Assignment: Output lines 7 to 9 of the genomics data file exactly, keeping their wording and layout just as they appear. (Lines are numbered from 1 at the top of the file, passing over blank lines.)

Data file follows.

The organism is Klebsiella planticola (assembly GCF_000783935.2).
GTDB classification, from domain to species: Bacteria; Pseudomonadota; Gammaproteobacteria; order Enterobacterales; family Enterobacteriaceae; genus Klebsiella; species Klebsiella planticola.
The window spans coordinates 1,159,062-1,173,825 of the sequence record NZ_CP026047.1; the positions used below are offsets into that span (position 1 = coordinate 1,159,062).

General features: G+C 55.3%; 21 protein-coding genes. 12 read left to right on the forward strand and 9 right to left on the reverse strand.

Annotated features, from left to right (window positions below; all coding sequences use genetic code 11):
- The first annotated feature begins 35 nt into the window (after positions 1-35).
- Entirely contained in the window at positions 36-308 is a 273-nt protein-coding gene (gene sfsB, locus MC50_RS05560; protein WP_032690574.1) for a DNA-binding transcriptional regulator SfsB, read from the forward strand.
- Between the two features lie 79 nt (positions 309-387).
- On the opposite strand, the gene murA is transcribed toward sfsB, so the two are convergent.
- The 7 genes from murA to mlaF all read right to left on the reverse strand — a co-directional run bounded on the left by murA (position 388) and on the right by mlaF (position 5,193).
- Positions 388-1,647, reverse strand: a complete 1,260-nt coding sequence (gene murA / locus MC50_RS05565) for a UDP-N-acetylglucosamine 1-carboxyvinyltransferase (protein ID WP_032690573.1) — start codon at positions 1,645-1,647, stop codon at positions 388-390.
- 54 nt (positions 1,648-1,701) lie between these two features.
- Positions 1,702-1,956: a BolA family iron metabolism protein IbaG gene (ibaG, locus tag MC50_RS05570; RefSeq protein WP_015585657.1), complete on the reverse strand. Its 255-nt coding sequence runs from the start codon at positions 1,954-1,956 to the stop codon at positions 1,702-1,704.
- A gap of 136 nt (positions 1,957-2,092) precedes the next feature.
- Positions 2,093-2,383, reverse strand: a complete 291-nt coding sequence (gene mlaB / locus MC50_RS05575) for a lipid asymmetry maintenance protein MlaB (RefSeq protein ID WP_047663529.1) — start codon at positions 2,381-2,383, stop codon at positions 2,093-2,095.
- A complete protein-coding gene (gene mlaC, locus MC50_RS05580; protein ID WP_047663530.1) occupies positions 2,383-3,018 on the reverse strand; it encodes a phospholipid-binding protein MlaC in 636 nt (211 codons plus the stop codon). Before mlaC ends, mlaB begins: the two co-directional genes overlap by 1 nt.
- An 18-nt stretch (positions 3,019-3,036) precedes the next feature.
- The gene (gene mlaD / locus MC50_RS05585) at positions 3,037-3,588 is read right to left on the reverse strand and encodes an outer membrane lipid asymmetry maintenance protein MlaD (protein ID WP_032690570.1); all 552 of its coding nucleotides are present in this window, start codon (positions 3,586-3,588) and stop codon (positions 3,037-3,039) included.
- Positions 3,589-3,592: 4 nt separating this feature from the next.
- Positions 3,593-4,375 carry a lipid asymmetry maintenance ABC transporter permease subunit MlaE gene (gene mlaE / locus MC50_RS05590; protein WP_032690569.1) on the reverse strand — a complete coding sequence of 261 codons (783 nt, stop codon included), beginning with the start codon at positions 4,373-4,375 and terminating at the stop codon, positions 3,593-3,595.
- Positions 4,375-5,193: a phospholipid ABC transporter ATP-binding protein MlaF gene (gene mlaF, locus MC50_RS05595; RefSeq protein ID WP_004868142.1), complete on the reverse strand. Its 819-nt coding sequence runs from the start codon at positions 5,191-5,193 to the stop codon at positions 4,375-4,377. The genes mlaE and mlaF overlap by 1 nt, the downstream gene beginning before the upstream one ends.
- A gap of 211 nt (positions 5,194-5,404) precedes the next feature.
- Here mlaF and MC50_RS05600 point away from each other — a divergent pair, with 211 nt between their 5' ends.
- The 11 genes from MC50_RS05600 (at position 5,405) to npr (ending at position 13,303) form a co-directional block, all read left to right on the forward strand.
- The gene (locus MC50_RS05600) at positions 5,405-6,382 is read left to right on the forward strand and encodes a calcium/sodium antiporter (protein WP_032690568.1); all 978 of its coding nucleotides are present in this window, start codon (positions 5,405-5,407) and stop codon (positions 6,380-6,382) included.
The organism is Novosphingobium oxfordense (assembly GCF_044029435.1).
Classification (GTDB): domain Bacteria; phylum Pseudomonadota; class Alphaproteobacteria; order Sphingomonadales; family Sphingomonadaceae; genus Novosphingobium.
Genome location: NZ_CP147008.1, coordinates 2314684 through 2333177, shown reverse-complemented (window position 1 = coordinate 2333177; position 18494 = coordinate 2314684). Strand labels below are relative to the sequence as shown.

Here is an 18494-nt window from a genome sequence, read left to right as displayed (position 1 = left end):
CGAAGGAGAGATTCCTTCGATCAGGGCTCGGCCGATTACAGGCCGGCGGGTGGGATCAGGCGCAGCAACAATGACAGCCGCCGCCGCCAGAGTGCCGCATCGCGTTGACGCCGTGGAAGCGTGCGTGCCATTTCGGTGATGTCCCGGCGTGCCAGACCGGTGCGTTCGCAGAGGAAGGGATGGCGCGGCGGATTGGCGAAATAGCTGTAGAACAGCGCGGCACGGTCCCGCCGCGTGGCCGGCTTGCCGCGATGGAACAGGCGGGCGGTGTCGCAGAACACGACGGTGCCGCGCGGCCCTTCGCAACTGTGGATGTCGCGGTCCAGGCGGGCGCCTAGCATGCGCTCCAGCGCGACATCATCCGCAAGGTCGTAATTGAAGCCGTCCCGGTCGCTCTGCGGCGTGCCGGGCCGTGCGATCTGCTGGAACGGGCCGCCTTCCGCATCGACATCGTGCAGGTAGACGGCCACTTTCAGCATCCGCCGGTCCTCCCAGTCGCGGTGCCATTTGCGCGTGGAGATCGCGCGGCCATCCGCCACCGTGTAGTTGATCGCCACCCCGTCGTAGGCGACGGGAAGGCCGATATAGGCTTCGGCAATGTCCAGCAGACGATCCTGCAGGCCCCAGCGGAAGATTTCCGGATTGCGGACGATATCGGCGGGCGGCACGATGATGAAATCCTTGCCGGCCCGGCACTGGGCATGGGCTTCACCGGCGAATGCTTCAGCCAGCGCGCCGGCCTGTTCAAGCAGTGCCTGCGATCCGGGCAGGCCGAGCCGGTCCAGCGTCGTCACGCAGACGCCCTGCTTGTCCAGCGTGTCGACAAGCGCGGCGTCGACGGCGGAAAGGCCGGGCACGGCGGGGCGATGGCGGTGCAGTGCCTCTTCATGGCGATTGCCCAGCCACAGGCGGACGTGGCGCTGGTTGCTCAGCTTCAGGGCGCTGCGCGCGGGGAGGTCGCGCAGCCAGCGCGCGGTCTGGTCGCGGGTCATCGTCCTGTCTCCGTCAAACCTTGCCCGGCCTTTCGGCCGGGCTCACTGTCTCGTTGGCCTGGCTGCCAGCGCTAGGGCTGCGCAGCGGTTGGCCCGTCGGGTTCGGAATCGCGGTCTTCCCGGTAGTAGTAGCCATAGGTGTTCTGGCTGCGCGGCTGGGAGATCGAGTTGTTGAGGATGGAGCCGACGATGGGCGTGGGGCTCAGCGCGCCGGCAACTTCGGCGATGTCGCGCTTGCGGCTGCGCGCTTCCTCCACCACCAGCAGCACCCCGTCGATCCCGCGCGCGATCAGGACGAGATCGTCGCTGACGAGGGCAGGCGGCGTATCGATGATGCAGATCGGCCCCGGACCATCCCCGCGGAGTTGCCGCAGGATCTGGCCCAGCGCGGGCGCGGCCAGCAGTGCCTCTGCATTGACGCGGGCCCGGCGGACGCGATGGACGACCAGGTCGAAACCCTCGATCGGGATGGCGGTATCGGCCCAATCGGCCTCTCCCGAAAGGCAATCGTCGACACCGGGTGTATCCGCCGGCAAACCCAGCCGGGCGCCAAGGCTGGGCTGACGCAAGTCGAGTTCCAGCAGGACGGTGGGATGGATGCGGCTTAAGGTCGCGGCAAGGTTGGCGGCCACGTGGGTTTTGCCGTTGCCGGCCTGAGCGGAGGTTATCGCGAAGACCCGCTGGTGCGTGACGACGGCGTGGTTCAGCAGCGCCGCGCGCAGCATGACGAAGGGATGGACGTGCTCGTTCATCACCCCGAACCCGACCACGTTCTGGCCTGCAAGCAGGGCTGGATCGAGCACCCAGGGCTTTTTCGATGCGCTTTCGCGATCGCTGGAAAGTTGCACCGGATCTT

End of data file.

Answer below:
- Entirely contained in the window at positions 36-308 is a 273-nt protein-coding gene (gene sfsB, locus MC50_RS05560; protein WP_032690574.1) for a DNA-binding transcriptional regulator SfsB, read from the forward strand.
- Between the two features lie 79 nt (positions 309-387).
- On the opposite strand, the gene murA is transcribed toward sfsB, so the two are convergent.